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Why is a knowledge based curriculum no longer fit for purpose?

What is a knowledge based curriculum?

I was in a school recently that described itself as having a 'knowledge-based curriculum'. Walking round the school with the head the key elements of this, which seem to be common across most secondary schools that I have visited, were:

  • a focus on content that had to be covered (learnt)
  • an emphasis on high academic achievement in national exams
  • traditional, teacher focused pedagogy (as evidenced for example by the organisation of desks in the classroom so that all the children are facing the teacher 'at the front' )
  • the teacher (and teacher selected resources) being the only valid sources of expertise (as evidenced for example by most of the permitted talk being by the teacher or between the teacher and individual children)
  • a lack of digital technology use by children - even where mobile devices are present children predominantly write on paper (the Digital Technology Impact Framework does not consider looking at a digital display/interactive whiteboard that is being controlled by the teacher as children using digital technology)

This focus on a knowledge based curriculum, which lends itself to traditional teacher focused pedagogical practices, reflects the 'new' English National Curriculum which is underpinned by a view that we need to "ensure that every child has a firm grasp of the basics and a good grounding in general knowledge” (Schools minister Nick Gibb 7 June 2010). Thus, for example, in the specification for history "there is a strong emphasis on chronology which represents a move away from the practices of doing history towards the facts of history" (Twining et al 2017 p.6).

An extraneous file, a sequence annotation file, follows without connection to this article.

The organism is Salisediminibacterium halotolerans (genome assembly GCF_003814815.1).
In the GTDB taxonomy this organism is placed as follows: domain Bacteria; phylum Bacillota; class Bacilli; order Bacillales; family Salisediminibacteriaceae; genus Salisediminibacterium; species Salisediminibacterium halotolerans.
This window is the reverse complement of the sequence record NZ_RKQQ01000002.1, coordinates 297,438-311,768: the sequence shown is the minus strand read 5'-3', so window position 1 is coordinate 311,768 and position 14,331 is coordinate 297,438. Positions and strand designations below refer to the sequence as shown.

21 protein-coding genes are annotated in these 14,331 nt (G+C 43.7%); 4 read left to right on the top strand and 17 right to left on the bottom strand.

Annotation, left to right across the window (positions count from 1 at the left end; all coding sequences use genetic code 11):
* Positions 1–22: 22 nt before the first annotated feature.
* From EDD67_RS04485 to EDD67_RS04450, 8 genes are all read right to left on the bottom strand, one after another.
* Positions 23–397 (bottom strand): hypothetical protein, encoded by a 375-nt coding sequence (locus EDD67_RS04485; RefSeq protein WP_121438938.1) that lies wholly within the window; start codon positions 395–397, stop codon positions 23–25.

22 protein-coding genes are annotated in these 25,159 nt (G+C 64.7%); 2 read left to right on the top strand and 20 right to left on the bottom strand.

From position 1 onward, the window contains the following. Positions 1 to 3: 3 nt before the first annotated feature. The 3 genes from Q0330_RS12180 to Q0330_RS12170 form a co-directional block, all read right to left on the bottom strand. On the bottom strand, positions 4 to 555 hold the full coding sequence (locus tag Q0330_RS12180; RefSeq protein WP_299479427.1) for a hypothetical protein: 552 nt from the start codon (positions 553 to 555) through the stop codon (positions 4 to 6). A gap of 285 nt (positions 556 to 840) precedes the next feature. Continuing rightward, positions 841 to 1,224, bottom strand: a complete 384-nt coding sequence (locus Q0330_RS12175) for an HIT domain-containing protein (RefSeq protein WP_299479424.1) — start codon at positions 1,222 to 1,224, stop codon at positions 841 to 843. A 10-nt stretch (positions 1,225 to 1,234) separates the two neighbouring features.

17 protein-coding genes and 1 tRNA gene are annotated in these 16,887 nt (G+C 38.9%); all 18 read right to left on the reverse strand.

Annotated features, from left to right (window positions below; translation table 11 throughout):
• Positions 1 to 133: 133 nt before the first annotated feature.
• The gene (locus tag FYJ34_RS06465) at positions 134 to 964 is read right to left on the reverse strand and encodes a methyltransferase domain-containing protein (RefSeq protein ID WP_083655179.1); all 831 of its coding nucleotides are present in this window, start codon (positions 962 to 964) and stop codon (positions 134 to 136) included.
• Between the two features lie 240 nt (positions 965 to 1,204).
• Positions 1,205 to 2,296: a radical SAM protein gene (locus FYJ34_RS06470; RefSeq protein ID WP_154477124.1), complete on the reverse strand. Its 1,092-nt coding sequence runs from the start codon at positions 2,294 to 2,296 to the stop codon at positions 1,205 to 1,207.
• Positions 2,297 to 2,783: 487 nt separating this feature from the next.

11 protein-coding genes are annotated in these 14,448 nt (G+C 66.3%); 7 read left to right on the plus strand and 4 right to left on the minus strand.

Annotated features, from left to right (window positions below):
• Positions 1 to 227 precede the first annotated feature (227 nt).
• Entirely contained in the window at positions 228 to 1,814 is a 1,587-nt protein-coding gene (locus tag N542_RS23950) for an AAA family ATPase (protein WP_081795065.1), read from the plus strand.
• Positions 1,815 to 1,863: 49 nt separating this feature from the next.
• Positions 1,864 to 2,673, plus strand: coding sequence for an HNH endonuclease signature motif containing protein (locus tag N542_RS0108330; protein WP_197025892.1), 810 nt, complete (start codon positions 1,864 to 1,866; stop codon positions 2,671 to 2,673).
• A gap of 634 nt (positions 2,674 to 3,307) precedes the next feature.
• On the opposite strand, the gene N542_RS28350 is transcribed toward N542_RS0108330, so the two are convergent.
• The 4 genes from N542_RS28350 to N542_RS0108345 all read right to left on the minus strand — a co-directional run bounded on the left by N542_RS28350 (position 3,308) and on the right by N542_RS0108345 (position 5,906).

The focus of a knowledge based curriculum is on knowing in the sense of being able to recall and explain information.

Why isn't this fit for purpose?

I'd suggest that there are two key reasons why a knowledge based curriculum is no longer fit for purpose: one to do with how people learn and thus what effective teaching looks like (the pedagogical reason); and the other to do with the ways in which digital technology, especially AI, is impacting on our lives and in particular the world of work (the pragmatic explanation) .

The pedagogical explanation

As I have argued previously we need to distinguish between formal learning and what I have called 'human learning'. Formal learning aligns with a behaviourist or information processing stance (what Patricia Murphy labels Traditional in the Innovative Pedagogy Framework). Human learning aligns with a sociocultural stance (Innovative in the Innovative Pedagogy Framework).

With shifts in theoretical understanding (including for example from neuroscience) the evidence suggests that sociocultural theory provides a better explanation of learning than behaviourism - and that human learning is more effective than formal learning. As a knowledge based curriculum is closely associated with formal learning it is associated with a less effective pedagogical approach to learning.

The pragmatic explanation

The world is changing rapidly, and this is impacting on the outcomes that we need from education. This is often framed as being about the need to develop 21st century skills. Ken Robinson and Lou Aronica frame this in terms of our industrial age model (i.e. a knowledge based curriculum) and argue that "these systems are inherently unsuited to the wholly different circumstances of the twenty-first century" (Robinson and Aronica, 2016, p.xxi).